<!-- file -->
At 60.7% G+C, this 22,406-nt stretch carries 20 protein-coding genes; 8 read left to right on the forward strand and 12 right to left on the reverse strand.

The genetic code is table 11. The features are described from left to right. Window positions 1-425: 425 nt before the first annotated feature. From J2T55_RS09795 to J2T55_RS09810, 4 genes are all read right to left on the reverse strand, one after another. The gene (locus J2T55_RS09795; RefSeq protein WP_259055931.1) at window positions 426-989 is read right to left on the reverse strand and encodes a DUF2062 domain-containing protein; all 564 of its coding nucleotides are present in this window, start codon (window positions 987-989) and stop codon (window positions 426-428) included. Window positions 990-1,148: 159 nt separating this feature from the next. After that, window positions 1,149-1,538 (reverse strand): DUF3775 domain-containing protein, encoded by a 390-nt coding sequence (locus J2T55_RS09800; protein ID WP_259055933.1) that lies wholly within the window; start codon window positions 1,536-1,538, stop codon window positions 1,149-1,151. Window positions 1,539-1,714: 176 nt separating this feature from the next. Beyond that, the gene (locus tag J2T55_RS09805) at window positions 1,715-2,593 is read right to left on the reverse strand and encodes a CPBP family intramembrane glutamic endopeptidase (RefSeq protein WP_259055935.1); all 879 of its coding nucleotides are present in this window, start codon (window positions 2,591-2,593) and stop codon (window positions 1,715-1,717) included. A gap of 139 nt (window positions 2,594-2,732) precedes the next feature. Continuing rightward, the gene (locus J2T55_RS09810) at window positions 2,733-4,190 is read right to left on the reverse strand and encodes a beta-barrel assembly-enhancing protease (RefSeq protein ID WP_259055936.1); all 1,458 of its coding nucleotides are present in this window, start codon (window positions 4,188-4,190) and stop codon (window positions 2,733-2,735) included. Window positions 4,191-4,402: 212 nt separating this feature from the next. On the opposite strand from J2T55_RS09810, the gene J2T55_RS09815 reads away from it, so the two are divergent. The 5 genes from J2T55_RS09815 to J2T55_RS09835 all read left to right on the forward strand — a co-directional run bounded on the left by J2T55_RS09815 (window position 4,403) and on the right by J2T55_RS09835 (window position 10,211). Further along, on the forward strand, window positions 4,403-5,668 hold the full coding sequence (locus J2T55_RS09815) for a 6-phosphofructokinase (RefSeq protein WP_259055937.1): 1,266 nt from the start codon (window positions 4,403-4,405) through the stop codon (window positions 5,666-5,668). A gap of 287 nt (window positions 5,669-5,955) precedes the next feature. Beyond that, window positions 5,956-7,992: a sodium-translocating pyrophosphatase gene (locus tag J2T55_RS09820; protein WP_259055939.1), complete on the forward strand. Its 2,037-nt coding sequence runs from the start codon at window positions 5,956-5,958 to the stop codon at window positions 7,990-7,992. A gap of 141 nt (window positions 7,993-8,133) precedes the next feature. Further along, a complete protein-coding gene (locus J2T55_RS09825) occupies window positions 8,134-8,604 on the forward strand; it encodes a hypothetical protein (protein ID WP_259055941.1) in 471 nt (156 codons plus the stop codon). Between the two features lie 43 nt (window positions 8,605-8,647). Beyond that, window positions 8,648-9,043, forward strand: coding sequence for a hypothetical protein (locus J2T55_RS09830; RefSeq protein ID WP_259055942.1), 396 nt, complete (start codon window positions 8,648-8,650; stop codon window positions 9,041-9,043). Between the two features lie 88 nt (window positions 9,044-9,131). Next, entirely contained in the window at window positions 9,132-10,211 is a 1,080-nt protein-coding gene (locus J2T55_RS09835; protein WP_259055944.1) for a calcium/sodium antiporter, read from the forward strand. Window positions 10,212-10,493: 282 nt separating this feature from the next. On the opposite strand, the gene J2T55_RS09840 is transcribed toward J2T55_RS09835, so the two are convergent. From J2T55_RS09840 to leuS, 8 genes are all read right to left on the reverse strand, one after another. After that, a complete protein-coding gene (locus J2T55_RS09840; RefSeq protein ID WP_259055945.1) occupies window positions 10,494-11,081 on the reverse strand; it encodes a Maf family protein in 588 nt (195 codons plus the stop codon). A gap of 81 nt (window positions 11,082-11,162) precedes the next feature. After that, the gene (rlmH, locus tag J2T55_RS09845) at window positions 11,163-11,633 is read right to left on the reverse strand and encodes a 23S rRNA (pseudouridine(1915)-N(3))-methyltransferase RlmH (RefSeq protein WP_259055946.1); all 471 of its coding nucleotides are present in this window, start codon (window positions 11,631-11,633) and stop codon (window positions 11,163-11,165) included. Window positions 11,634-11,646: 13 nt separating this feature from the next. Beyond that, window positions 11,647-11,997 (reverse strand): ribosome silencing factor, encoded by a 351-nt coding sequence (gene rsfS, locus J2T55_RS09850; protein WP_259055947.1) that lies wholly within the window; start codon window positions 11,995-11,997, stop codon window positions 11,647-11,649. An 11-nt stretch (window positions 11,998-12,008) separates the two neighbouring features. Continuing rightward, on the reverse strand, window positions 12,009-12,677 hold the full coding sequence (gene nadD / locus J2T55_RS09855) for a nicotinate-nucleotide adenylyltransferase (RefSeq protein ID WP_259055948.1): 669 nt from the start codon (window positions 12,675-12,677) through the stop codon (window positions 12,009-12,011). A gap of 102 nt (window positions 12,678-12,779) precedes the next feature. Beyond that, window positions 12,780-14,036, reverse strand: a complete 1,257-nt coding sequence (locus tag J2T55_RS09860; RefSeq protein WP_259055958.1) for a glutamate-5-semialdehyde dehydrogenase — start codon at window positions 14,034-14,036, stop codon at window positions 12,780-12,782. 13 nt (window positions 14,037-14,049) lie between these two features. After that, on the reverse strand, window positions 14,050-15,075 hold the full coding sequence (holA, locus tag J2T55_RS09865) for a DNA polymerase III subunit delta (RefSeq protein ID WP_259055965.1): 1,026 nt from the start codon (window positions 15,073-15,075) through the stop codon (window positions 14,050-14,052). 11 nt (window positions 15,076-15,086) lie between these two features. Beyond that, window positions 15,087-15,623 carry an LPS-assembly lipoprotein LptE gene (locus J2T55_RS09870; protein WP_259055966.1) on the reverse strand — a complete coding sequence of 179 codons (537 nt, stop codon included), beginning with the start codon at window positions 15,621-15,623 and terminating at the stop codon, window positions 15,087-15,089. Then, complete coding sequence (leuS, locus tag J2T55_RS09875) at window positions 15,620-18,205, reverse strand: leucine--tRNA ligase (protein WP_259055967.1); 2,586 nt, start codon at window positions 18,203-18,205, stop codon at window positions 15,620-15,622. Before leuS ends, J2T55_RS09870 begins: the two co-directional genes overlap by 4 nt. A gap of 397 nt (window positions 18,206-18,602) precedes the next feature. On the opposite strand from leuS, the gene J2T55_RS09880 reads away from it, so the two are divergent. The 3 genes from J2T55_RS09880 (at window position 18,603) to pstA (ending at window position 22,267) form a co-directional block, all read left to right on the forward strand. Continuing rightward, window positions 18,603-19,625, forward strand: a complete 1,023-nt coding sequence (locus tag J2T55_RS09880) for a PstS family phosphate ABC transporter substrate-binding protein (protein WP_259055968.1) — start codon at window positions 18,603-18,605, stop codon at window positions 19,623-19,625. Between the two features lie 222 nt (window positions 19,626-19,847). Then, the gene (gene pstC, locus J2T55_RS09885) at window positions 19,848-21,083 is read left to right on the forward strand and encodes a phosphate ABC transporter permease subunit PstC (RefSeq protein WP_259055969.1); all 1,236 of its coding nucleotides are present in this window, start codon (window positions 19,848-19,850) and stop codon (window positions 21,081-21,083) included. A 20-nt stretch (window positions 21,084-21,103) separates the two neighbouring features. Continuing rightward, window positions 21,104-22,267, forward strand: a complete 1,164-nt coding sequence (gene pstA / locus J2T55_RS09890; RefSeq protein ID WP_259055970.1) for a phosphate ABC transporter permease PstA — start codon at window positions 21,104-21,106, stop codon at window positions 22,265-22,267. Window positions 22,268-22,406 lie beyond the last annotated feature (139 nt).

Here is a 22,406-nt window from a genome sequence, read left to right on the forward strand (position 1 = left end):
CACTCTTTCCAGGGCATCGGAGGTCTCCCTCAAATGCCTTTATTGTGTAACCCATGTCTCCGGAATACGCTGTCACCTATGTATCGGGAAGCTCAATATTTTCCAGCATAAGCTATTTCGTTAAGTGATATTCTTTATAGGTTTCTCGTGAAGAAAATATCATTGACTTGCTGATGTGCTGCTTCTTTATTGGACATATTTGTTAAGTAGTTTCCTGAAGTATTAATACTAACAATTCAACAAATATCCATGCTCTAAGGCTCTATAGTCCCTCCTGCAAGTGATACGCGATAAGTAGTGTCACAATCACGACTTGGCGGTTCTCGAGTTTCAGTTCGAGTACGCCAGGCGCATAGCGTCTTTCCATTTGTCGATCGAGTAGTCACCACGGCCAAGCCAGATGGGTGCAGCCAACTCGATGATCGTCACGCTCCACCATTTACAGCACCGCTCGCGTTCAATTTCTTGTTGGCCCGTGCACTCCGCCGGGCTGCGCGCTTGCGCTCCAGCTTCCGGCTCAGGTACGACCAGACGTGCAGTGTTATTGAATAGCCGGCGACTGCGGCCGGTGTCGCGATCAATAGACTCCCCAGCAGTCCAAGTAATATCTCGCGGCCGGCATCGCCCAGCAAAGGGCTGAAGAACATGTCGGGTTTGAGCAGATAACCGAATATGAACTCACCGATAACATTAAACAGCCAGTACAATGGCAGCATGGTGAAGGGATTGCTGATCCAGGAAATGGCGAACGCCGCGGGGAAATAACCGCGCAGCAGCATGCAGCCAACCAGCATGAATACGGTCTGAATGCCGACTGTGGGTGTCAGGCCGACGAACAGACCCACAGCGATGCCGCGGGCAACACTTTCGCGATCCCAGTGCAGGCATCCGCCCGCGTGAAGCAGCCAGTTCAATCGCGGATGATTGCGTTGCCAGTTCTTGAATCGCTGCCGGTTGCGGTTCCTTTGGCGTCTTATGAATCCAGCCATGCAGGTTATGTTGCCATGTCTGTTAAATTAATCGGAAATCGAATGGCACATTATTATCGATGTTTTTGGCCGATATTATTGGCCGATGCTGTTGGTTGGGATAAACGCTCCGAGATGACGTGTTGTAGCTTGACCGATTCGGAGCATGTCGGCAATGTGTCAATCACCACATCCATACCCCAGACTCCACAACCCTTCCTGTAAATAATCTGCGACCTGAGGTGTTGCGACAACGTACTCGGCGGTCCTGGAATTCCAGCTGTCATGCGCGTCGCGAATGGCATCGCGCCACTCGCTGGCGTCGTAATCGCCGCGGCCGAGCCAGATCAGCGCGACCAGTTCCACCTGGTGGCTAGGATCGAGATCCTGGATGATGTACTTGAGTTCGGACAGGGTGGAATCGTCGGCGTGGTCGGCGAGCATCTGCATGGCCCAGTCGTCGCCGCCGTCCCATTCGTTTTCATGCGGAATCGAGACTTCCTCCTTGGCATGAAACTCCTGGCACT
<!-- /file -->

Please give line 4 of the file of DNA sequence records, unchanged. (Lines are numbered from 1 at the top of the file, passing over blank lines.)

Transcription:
CACTCTTTCCAGGGCATCGGAGGTCTCCCTCAAATGCCTTTATTGTGTAACCCATGTCTCCGGAATACGCTGTCACCTATGTATCGGGAAGCTCAATATTTTCCAGCATAAGCTATTTCGTTAAGTGATATTCTTTATAGGTTTCTCGTGAAGAAAATATCATTGACTTGCTGATGTGCTGCTTCTTTATTGGACATATTTGTTAAGTAGTTTCCTGAAGTATTAATACTAACAATTCAACAAATATCCATGCTCTAAGGCTCTATAGTCCCTCCTGCAAGTGATACGCGATAAGTAGTGTCACAATCACGACTTGGCGGTTCTCGAGTTTCAGTTCGAGTACGCCAGGCGCATAGCGTCTTTCCATTTGTCGATCGAGTAGTCACCACGGCCAAGCCAGATGGGTGCAGCCAACTCGATGATCGTCACGCTCCACCATTTACAGCACCGCTCGCGTTCAATTTCTTGTTGGCCCGTGCACTCCGCCGGGCTGCGCGCTTGCGCTCCAGCTTCCGGCTCAGGTACGACCAGACGTGCAGTGTTATTGAATAGCCGGCGACTGCGGCCGGTGTCGCGATCAATAGACTCCCCAGCAGTCCAAGTAATATCTCGCGGCCGGCATCGCCCAGCAAAGGGCTGAAGAACATGTCGGGTTTGAGCAGATAACCGAATATGAACTCACCGATAACATTAAACAGCCAGTACAATGGCAGCATGGTGAAGGGATTGCTGATCCAGGAAATGGCGAACGCCGCGGGGAAATAACCGCGCAGCAGCATGCAGCCAACCAGCATGAATACGGTCTGAATGCCGACTGTGGGTGTCAGGCCGACGAACAGACCCACAGCGATGCCGCGGGCAACACTTTCGCGATCCCAGTGCAGGCATCCGCCCGCGTGAAGCAGCCAGTTCAATCGCGGATGATTGCGTTGCCAGTTCTTGAATCGCTGCCGGTTGCGGTTCCTTTGGCGTCTTATGAATCCAGCCATGCAGGTTATGTTGCCATGTCTGTTAAATTAATCGGAAATCGAATGGCACATTATTATCGATGTTTTTGGCCGATATTATTGGCCGATGCTGTTGGTTGGGATAAACGCTCCGAGATGACGTGTTGTAGCTTGACCGATTCGGAGCATGTCGGCAATGTGTCAATCACCACATCCATACCCCAGACTCCACAACCCTTCCTGTAAATAATCTGCGACCTGAGGTGTTGCGACAACGTACTCGGCGGTCCTGGAATTCCAGCTGTCATGCGCGTCGCGAATGGCATCGCGCCACTCGCTGGCGTCGTAATCGCCGCGGCCGAGCCAGATCAGCGCGACCAGTTCCACCTGGTGGCTAGGATCGAGATCCTGGATGATGTACTTGAGTTCGGACAGGGTGGAATCGTCGGCGTGGTCGGCGAGCATCTGCATGGCCCAGTCGTCGCCGCCGTCCCATTCGTTTTCATGCGGAATCGAGACTTCCTCCTTGGCATGAAACTCCTGGCACT